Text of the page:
And steroids are not just for sluggers anymore. They’re used by everyone, from erstwhile singles hitters to aging pitchers. Says Rogers, “Just look around. You’ve got guys in their late 30s, almost 40, who are throwing the ball 96 to 99, and they never threw that hard before in their lives. I’m sorry. That’s not natural evolution. Steroids are changing the game. You’ve got players who say, ‘All I want to do is hit,’ and you have pitchers who say, ‘All I want to do is throw 97. I don’t care if I walk [everyone].'” Steroids have helped even mediocre pitchers turn up the heat. “The biggest change I’ve seen in the game,” says a veteran major league infielder, “is seeing middle relievers come into the game throwing 91, 92 [mph]. Those guys used to be in the mid-80s or so. Now everybody is throwing gas, including the last guy in the bullpen.”
The changes in the game are also evident in the increasingly hulking physiques of the players. The average weight of an All-Star in 1991 was 199 pounds. Last year it was 211. “We’re kidding ourselves if we say this problem is not happening,” says Towers. “Look at the before and after shots, at the size of some of these players from the ’90s to now. It’s a joke.”
Barry Bonds of the San Francisco Giants is often cited as a player who dramatically altered his size and his game, growing from a lithe, 185-pound leadoff hitter into a 230-pound force who is one of the greatest home run hitters of all time. Bonds’s most dramatic size gains have come in the past four years, over which he has doubled his home run rate. Bonds, who insists he added muscle through diet and intense training, has issued several denials of rumors that he uses steroids, including one to a group of reporters in April in which he said, “You can test me and solve that problem [of rumors] real quick.”
But there is no testing in baseball, and everyone continues to speculate. What’s a little speculation and innuendo these days anyway? Mark McGwire was cheered in every park on his march to 70 home runs in 1998 by fans hardly concerned about his reluctant admission that he’d used androstendione, an over-the-counter supplement that reputedly has the muscle-building effects of steroids.
“If you polled the fans,” says former outfielder Curtis, “I think they’d tell you, ‘I don’t care about illegal steroids. I’d rather see a guy hit the ball a mile or throw it 105 miles an hour.'”
Says Caminiti, “They come to the arena to watch gladiators. Do they want to see a bunch of guys choking up on the bat against pitchers throwing 82 miles an hour or do they want to see the ball go 500 feet? They want to see warriors.”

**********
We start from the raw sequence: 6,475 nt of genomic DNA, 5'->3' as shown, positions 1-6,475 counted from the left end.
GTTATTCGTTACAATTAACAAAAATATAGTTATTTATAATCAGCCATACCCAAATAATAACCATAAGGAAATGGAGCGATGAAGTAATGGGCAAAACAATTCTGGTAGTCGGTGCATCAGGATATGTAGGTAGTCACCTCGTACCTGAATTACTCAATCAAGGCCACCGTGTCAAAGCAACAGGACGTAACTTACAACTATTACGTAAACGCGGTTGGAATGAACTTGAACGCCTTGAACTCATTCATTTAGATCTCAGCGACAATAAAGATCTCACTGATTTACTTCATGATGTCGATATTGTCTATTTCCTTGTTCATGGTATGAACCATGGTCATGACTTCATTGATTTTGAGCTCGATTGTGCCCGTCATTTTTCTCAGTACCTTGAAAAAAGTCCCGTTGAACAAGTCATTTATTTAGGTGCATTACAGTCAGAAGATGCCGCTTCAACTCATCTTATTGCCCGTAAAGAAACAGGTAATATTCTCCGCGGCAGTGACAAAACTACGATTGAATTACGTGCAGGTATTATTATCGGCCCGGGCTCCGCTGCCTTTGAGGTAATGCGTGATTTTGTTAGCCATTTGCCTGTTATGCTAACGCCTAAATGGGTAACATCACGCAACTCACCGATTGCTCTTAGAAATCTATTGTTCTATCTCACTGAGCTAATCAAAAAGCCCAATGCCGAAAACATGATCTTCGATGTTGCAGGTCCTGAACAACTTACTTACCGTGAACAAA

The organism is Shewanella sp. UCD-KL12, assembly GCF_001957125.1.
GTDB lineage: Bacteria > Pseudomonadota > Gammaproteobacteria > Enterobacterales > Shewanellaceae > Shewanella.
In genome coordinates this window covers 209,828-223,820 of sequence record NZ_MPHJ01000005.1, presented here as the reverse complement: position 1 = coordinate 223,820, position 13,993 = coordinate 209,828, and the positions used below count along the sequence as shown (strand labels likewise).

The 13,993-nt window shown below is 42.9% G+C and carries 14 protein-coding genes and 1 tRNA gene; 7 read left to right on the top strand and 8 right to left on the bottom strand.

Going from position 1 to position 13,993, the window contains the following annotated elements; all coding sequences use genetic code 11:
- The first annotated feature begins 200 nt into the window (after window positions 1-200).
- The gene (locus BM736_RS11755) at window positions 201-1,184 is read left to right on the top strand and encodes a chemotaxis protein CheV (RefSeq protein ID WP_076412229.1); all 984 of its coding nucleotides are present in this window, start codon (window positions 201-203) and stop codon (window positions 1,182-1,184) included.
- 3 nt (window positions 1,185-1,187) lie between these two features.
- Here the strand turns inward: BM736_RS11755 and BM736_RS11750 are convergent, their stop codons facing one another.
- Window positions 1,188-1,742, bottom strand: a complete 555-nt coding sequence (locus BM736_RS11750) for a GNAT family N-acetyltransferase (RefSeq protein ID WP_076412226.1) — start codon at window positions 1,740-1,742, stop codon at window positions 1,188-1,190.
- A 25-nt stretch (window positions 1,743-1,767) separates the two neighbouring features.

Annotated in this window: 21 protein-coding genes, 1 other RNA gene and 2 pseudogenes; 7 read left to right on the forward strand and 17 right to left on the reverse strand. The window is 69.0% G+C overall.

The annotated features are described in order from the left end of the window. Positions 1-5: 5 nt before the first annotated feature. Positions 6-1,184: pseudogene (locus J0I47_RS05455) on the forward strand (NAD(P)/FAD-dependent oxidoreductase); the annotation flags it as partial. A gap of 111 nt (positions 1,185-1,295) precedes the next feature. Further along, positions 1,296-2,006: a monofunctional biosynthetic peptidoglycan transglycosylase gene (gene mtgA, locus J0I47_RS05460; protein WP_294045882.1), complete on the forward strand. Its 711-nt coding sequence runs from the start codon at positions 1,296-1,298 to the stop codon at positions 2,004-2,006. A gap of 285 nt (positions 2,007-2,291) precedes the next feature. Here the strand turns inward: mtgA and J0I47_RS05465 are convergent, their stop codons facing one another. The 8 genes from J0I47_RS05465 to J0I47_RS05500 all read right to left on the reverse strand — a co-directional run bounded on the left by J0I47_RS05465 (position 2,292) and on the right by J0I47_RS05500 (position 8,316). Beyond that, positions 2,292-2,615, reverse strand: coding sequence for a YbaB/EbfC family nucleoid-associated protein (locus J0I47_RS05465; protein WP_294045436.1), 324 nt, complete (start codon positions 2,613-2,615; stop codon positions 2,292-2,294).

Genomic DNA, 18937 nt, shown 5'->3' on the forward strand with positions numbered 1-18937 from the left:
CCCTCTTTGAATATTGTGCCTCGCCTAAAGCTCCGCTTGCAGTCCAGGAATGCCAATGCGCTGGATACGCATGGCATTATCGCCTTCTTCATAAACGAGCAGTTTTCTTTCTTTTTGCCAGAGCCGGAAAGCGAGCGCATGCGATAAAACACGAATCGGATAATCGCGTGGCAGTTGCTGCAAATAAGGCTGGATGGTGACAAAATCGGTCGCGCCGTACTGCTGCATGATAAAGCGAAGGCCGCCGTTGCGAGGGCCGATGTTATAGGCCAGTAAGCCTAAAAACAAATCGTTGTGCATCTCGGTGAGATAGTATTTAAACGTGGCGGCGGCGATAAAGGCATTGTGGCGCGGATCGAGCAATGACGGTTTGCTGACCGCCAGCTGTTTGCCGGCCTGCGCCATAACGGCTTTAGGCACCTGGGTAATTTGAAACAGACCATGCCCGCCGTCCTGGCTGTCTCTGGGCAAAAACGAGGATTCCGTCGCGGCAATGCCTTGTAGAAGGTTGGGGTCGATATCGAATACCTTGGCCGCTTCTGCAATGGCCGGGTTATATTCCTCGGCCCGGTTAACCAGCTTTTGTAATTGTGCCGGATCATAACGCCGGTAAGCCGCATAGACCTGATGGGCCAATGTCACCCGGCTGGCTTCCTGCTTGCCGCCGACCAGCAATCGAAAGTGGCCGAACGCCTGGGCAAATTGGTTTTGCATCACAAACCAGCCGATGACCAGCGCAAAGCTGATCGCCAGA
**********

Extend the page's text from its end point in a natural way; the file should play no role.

It is a long way from 1988, when Canseco lost a prospective national endorsement deal with a major soft drink company because of unconfirmed suspicions that he used steroids. Many players, too, are showing more acceptance of steroids, especially when users and nonusers alike believe the health risks can be minimized if the drugs are used in proper doses. Today’s user, they claim, is more educated about steroid use than Caminiti in 1996 or NFL lineman Lyle Alzado, who died in 1992 at age 43 from brain cancer he believed was caused by grossly excessive steroid use.
Pete, the minor league steroid user, says, “I’ve talked to doctors. They’ve studied [steroids], and they know if you don’t abuse them, they can help you. As long as you don’t go crazy with them, like Alzado, you should be fine.”
Says Curtis, who estimates that 40% to 50% of major leaguers use steroids, “There are two things that might stop a person from using steroids: a moral obligation–they’re illegal–and a fear of the medical complications. I was 100 percent against the use of steroids. But I must tell you, I would not fear the medical side of it. I fully agree you can take them safely.”
Rogers also opposes steroid use on ethical grounds, but understands why it is so tempting. “My belief is that God gave you a certain amount of ability, and I don’t want to enhance it by doing something that is not natural and creates an unfair advantage. I’m critical of guys who do it,” he says. “On the other hand if I were 22 or 21 and trying to make it in baseball, I can’t say for sure that I wouldn’t try something when I plainly see the benefits other guys are getting. I can’t say I’m 100 percent positive I wouldn’t resort to that.”
The first generation of ballplayers who have grown up in the steroid culture is only now arriving, biceps bulging, chests shaven and buttocks tender. The acceptance level of steroids in the game may very well continue rising until…until what? A labor deal that includes a comprehensive testing plan? Such a plan, unlikely as it is, given the union’s resistance, might deter some players, but even baseball officials concede that the minor league testing program in place gives players the green light to shoot up in the off-season. And athletes in other sports subject to testing have stayed one step ahead of enforcement with tactics such as using so-called “designer drugs,” steroids that are chemically altered to mask the unique signature of that drug that otherwise would show on a urine test.
So even with testing, will it take something much darker for steroids to fall from favor? Renowned sports orthopedist James Andrews recalled the impact of two prominent deaths on the drug culture in football. “Major League Baseball can’t continue to leave this door open,” says Andrews. “Steroids became a big deal in football after Lyle Alzado [died] and ephedrine became a big deal after Korey Stringer. You don’t want to see it get to that [in baseball] before someone says stop. But, unfortunately, that’s what it seems to take to wake people up.”
Rogers has a nightmare about how it might end, and that is why he does not always throw his fastball as hard as he can. It is the thought of some beast pumped up on steroids whacking a line drive off his head. “We’re the closest ones to the hitter,” he says of the men on the mound. “I don’t want the ball coming back at me any faster. It’s a wonder it hasn’t happened already. When one of us is down there dead on the field, then something might happen. Maybe. And if it’s me, I’ve already given very clear instructions to my wife: Sue every one of their asses. Because everybody in baseball knows what’s been going on.”
For continuing coverage of the subject of steroid use in baseball, including more analysis from Tom Verducci and video interviews with Ken Caminiti and Kenny Rogers, plus your chance to react to this issue, go to cnnsi.com/steroids.
“It’s no secret what’s going on in baseball,” Caminiti says. “At least half the players are using steroids.”
“The fans would tell you, ‘I don’t care about steroids. I’d rather see a guy hit the ball a mile,'” Curtis says.
“Guys look like Mr. Potato Head,” says Schilling, “with six or seven body parts that just don’t look right.”
“You’ve got 5’7″ guys built like weightlifters hitting low-and-away pitches out all the time,” says Rogers.